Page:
Jeff Thomas has been through five mill closures in his 55 years. But none of them, he said, were as bad as last year’s Harbor Paper closure.
Nearly a year later his family is managing to say afloat, surviving on wages earned by his wife Susan Thomas, a bar manager who makes $13 per hour. They have a roof over their head in Ocean Shores and the cars are paid off, so on the surface, the family is doing just fine.
The reality is more stark. Susan Thomas has ovarian cancer and they’re on the verge of medical bankruptcy. And they’re still uninsured.
Several Harbor Paper employees are in similar situations, according to Ed Mustard, another former millworker. He said that when the mill closed, employees were told they would have medical insurance through the end of May. In fact, coverage stopped in March, leaving several families with thousands of dollars in unpaid medical bills.
Mustard said the company had every opportunity to inform him of the lapse.
He visited Harbor Paper’s human resources office every month to pay for additional medical coverage.
Management accepted his checks — even after insurance coverage had stopped.
“They basically stole our money,” Mustard said. “And you can’t tell me they didn’t know our insurance policy was cancelled. When I found out, I emailed and never heard back. And there’s no working phone number I can call.”
Elliott Rust Companies, the company that owns Harbor Paper, could not be reached for comment.
Mustard said he doesn’t owe much — only about $5,000 for doctors appointments he scheduled before his coverage was meant to lapse.
But the Thomases owe about $30,000 in medical bills from last April and May, when they thought Susan Thomas’ cancer treatments would be covered by insurance.
“Then we started getting these bills, and we had no idea what to do,” Susan Thomas said.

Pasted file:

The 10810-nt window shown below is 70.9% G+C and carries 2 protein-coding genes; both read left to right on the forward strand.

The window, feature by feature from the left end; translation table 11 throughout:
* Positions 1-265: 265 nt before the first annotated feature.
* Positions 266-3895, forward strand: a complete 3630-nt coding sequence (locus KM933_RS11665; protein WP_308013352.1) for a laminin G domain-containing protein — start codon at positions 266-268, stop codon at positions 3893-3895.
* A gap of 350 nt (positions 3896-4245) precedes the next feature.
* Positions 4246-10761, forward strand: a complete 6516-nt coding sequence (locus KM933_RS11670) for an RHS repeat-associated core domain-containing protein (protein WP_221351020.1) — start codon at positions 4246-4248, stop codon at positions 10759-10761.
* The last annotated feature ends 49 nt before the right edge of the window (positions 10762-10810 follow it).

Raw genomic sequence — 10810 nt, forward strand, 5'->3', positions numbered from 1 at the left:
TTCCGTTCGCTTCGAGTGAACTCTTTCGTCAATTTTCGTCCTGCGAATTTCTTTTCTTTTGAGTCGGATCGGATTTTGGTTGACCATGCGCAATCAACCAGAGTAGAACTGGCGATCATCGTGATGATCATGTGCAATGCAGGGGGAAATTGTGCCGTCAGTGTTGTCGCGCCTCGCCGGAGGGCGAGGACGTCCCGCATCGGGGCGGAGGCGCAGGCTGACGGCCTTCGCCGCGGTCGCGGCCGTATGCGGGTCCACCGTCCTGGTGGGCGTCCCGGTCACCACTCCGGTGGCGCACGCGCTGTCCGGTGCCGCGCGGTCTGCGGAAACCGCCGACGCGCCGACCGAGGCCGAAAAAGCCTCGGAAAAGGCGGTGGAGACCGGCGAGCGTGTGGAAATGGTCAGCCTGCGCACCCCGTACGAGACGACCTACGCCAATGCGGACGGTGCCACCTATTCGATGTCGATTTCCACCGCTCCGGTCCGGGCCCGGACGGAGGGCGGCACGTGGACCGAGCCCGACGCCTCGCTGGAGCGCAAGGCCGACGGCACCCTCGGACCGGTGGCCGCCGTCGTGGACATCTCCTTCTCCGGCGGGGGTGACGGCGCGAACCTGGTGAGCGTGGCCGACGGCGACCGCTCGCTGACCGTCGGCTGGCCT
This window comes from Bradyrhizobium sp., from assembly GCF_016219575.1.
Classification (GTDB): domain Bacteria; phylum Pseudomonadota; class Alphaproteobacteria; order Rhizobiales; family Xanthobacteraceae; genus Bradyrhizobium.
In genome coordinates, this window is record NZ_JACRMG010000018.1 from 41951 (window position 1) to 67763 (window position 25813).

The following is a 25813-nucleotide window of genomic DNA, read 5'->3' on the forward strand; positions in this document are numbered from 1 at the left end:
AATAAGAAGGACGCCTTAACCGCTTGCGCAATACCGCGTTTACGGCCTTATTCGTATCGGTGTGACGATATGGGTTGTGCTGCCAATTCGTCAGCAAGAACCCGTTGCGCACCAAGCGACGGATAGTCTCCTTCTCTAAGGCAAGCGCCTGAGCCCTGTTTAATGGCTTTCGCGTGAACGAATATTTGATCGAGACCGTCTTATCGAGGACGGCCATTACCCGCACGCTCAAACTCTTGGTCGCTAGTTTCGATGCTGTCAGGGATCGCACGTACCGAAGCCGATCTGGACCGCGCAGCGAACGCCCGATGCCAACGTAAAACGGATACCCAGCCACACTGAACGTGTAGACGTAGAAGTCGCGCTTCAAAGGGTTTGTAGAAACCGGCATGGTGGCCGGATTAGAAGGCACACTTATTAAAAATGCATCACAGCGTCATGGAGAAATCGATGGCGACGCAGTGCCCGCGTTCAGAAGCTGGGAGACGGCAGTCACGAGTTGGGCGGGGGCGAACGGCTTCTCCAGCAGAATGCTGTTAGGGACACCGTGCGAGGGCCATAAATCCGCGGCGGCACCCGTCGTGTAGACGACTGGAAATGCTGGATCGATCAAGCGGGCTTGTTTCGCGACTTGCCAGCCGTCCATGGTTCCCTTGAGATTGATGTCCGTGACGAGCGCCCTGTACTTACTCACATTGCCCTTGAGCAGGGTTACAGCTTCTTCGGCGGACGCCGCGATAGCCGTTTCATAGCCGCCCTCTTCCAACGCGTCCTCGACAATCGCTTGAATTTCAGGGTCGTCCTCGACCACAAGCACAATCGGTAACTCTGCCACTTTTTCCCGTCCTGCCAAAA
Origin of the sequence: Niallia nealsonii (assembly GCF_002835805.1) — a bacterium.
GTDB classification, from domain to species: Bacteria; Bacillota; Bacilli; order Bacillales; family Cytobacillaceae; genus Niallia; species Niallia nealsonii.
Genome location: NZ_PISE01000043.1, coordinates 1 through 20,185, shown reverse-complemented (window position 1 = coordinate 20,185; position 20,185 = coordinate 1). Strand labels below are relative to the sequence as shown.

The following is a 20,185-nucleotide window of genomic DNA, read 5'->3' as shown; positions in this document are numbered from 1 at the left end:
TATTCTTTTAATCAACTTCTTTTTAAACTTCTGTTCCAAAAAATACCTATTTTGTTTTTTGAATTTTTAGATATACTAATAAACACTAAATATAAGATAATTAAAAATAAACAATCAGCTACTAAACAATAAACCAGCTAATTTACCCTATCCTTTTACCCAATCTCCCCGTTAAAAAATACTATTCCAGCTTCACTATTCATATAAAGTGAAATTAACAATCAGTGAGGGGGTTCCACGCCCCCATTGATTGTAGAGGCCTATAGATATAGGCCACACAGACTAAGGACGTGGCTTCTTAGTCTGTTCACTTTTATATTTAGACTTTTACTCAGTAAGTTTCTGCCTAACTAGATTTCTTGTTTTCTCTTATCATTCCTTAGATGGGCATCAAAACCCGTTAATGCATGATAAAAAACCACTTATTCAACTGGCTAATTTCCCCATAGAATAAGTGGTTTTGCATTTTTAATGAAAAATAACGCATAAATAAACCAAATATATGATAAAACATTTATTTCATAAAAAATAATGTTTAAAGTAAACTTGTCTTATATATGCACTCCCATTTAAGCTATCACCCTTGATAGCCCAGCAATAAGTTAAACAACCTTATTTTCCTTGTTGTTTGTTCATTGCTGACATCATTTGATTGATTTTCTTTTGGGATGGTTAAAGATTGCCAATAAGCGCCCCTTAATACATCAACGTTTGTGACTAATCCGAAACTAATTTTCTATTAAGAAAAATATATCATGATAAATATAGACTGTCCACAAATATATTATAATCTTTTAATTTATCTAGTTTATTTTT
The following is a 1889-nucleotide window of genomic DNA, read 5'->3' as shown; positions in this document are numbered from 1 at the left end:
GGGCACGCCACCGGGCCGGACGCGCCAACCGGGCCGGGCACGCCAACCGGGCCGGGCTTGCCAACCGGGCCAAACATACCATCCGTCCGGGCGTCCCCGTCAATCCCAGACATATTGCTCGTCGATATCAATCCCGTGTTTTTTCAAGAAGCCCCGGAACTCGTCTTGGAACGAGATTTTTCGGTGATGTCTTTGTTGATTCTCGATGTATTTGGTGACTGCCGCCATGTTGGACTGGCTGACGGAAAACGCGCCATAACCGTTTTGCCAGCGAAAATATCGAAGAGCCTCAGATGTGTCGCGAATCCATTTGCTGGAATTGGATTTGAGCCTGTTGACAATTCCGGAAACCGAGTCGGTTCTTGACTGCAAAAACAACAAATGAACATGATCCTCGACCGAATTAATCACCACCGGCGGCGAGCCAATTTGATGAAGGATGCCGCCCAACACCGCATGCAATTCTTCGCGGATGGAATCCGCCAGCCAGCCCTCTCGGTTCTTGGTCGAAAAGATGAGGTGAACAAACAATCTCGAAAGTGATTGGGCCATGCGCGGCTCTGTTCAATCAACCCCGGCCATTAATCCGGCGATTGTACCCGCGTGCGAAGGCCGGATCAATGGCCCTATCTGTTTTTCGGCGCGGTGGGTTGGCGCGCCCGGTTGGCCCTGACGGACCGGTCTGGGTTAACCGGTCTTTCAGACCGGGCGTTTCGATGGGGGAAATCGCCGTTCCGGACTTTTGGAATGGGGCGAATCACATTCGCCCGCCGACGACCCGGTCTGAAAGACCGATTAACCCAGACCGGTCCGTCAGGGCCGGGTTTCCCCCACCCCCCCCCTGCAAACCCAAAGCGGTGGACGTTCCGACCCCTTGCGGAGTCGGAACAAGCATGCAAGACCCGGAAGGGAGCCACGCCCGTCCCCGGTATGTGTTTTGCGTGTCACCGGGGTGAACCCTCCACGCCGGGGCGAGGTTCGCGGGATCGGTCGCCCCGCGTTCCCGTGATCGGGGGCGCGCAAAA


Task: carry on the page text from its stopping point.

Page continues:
“We actually quit looking, because at this point there’s nothing we can do,” Jeff Thomas added. “We don’t open them, we just throw them away.”
Jeff Thomas said there’s no way they’ll be able to pay the bills within their lifetime, and they’ll likely file for medical bankruptcy soon. “If I was back to work, I would work out a payment plan,” Jeff Thomas said. “But right now, we can’t do that. There’s no way. And I feel bad about it, I really do.”
Susan Thomas has battled cancer four times. As of May, her condition was treatable through somewhat minor surgeries. But during her last appointment, she learned that the cancer had become more severe, and her doctor recommended a full hysterectomy.
“It was very fast-growing, and I was going to have the procedure in June,” Susan Thomas said. “But then we lost our insurance and started getting all the bills, so I cancelled the procedure because we couldn’t afford it.”
In addition to her cancer, Susan Thomas also has plaque psoriasis — a condition causing painful, itchy rashes — and arthritis in her lower back. Before losing her insurance, she treated her arthritis with monthly shots, costing about $5,000 each. But she hasn’t had access to this medication since June.
Susan Thomas is worried that her condition might have worsened over the past several months, so she doesn’t like to think about her cancer very much.